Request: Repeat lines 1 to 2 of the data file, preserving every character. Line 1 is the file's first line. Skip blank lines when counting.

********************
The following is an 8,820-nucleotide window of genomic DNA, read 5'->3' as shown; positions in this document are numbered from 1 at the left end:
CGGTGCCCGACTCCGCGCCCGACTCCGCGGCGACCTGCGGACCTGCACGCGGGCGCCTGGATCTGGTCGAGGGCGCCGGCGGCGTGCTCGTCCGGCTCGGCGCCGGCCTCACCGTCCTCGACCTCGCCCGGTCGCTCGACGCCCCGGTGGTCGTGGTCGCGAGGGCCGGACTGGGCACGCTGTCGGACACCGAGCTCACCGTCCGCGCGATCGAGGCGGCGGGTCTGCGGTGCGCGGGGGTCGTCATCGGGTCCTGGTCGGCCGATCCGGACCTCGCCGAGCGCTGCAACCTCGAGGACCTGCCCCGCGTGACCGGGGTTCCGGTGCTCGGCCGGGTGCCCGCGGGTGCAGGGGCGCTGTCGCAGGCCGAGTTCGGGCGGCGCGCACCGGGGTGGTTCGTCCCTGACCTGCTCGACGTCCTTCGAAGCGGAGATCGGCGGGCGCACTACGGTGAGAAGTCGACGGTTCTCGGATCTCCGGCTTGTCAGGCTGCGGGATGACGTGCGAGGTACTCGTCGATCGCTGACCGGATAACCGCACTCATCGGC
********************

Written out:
The following is an 8,820-nucleotide window of genomic DNA, read 5'->3' as shown; positions in this document are numbered from 1 at the left end:
CGGTGCCCGACTCCGCGCCCGACTCCGCGGCGACCTGCGGACCTGCACGCGGGCGCCTGGATCTGGTCGAGGGCGCCGGCGGCGTGCTCGTCCGGCTCGGCGCCGGCCTCACCGTCCTCGACCTCGCCCGGTCGCTCGACGCCCCGGTGGTCGTGGTCGCGAGGGCCGGACTGGGCACGCTGTCGGACACCGAGCTCACCGTCCGCGCGATCGAGGCGGCGGGTCTGCGGTGCGCGGGGGTCGTCATCGGGTCCTGGTCGGCCGATCCGGACCTCGCCGAGCGCTGCAACCTCGAGGACCTGCCCCGCGTGACCGGGGTTCCGGTGCTCGGCCGGGTGCCCGCGGGTGCAGGGGCGCTGTCGCAGGCCGAGTTCGGGCGGCGCGCACCGGGGTGGTTCGTCCCTGACCTGCTCGACGTCCTTCGAAGCGGAGATCGGCGGGCGCACTACGGTGAGAAGTCGACGGTTCTCGGATCTCCGGCTTGTCAGGCTGCGGGATGACGTGCGAGGTACTCGTCGATCGCTGACCGGATAACCGCACTCATCGGC